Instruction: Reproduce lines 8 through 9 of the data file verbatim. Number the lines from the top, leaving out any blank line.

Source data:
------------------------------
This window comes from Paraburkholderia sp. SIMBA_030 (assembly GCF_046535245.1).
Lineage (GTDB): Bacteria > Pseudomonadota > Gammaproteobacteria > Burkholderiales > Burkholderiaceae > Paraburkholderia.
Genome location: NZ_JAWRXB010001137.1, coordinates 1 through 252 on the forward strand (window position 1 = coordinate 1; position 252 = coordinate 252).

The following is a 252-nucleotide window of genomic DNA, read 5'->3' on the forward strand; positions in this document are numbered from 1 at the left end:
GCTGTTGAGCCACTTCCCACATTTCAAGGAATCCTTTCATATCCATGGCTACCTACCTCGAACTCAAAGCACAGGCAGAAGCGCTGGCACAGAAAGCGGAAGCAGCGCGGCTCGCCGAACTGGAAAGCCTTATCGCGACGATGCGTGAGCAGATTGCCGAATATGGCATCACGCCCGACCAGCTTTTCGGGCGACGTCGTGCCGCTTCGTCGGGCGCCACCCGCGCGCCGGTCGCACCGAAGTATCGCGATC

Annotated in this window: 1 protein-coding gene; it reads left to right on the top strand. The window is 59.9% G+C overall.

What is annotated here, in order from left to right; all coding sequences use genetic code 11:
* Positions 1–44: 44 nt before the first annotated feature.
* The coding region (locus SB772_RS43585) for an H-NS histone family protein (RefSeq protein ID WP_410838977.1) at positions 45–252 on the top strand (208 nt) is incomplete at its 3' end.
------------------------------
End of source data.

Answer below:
* Positions 1–44: 44 nt before the first annotated feature.
* The coding region (locus SB772_RS43585) for an H-NS histone family protein (RefSeq protein ID WP_410838977.1) at positions 45–252 on the top strand (208 nt) is incomplete at its 3' end.